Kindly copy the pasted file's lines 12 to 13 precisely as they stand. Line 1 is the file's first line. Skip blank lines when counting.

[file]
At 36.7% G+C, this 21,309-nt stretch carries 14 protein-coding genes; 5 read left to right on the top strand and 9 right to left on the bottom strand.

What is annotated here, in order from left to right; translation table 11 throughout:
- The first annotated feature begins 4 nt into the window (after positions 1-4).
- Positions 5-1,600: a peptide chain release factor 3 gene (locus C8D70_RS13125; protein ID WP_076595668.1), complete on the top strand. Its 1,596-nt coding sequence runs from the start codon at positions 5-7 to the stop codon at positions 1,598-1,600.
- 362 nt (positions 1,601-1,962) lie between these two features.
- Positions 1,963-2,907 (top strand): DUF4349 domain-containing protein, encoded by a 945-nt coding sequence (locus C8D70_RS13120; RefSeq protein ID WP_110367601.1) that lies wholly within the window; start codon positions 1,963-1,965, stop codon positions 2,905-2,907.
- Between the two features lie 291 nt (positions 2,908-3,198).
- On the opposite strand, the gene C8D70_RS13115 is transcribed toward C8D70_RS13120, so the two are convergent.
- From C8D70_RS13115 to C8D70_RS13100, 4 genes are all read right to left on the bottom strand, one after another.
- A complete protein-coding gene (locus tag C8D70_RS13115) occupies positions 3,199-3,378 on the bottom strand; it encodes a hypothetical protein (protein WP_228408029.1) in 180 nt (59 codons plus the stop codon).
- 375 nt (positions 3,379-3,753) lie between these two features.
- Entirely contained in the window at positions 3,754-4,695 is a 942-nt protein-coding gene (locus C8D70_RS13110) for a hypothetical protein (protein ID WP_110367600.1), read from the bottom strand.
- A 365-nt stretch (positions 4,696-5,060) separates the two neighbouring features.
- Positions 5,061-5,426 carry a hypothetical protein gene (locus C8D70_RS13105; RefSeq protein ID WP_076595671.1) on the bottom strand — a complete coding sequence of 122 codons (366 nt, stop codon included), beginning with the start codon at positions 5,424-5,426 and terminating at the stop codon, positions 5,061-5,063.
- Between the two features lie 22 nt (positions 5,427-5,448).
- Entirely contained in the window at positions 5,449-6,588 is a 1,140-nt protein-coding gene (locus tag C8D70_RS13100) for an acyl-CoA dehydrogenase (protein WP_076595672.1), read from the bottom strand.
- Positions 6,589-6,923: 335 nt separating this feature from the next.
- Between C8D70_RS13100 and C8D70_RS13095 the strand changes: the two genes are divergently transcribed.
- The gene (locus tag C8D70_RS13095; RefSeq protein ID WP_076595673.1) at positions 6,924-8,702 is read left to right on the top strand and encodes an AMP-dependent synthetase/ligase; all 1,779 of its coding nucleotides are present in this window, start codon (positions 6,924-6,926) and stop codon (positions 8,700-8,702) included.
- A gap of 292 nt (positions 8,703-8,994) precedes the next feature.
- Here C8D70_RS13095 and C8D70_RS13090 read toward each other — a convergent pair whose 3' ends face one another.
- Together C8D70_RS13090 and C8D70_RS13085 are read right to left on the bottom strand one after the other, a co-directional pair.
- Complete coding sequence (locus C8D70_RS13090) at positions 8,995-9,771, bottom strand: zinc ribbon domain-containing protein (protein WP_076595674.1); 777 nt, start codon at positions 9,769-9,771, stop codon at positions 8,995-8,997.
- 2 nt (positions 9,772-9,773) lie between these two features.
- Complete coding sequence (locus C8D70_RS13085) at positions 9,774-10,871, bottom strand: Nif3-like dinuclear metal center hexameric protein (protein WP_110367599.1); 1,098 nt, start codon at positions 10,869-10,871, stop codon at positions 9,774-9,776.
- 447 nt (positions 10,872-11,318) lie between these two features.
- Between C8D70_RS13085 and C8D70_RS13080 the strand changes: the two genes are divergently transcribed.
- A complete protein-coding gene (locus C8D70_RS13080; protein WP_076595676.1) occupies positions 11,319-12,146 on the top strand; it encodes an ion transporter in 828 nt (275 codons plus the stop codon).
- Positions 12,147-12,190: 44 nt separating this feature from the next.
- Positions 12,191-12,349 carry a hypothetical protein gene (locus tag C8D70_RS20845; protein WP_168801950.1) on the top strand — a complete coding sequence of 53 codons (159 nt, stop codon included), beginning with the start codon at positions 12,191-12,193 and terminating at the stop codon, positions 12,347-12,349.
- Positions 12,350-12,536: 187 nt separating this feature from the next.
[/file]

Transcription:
- Entirely contained in the window at positions 3,754-4,695 is a 942-nt protein-coding gene (locus C8D70_RS13110) for a hypothetical protein (protein ID WP_110367600.1), read from the bottom strand.
- A 365-nt stretch (positions 4,696-5,060) separates the two neighbouring features.